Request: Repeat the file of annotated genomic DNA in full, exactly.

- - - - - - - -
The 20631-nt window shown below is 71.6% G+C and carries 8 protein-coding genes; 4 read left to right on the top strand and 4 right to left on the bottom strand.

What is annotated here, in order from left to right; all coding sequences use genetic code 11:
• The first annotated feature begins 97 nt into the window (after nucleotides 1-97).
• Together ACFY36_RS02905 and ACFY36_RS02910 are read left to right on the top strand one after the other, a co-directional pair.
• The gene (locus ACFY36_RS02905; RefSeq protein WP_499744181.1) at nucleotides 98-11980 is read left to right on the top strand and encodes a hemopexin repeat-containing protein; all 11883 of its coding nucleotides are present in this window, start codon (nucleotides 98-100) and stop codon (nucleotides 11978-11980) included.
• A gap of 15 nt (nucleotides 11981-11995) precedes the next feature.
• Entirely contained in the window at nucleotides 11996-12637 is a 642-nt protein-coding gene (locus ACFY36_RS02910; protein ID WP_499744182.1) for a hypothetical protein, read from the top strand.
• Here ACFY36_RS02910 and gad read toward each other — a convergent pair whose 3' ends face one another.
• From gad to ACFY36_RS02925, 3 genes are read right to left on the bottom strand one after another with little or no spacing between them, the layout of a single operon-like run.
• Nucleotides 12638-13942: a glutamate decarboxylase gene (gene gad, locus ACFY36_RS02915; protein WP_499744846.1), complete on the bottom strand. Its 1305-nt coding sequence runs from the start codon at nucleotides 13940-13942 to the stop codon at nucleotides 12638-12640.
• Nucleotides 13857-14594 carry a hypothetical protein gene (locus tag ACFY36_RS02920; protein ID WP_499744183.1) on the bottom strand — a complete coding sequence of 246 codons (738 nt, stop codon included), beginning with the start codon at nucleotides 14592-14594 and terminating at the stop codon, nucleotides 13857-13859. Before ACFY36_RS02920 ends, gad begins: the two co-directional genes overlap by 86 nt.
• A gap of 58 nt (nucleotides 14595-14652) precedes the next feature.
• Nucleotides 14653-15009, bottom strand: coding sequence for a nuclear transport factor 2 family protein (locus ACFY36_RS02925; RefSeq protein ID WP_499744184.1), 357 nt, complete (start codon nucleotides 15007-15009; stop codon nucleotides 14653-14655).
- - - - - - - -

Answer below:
The 20631-nt window shown below is 71.6% G+C and carries 8 protein-coding genes; 4 read left to right on the top strand and 4 right to left on the bottom strand.

What is annotated here, in order from left to right; all coding sequences use genetic code 11:
• The first annotated feature begins 97 nt into the window (after nucleotides 1-97).
• Together ACFY36_RS02905 and ACFY36_RS02910 are read left to right on the top strand one after the other, a co-directional pair.
• The gene (locus ACFY36_RS02905; RefSeq protein WP_499744181.1) at nucleotides 98-11980 is read left to right on the top strand and encodes a hemopexin repeat-containing protein; all 11883 of its coding nucleotides are present in this window, start codon (nucleotides 98-100) and stop codon (nucleotides 11978-11980) included.
• A gap of 15 nt (nucleotides 11981-11995) precedes the next feature.
• Entirely contained in the window at nucleotides 11996-12637 is a 642-nt protein-coding gene (locus ACFY36_RS02910; protein ID WP_499744182.1) for a hypothetical protein, read from the top strand.
• Here ACFY36_RS02910 and gad read toward each other — a convergent pair whose 3' ends face one another.
• From gad to ACFY36_RS02925, 3 genes are read right to left on the bottom strand one after another with little or no spacing between them, the layout of a single operon-like run.
• Nucleotides 12638-13942: a glutamate decarboxylase gene (gene gad, locus ACFY36_RS02915; protein WP_499744846.1), complete on the bottom strand. Its 1305-nt coding sequence runs from the start codon at nucleotides 13940-13942 to the stop codon at nucleotides 12638-12640.
• Nucleotides 13857-14594 carry a hypothetical protein gene (locus tag ACFY36_RS02920; protein ID WP_499744183.1) on the bottom strand — a complete coding sequence of 246 codons (738 nt, stop codon included), beginning with the start codon at nucleotides 14592-14594 and terminating at the stop codon, nucleotides 13857-13859. Before ACFY36_RS02920 ends, gad begins: the two co-directional genes overlap by 86 nt.
• A gap of 58 nt (nucleotides 14595-14652) precedes the next feature.
• Nucleotides 14653-15009, bottom strand: coding sequence for a nuclear transport factor 2 family protein (locus ACFY36_RS02925; RefSeq protein ID WP_499744184.1), 357 nt, complete (start codon nucleotides 15007-15009; stop codon nucleotides 14653-14655).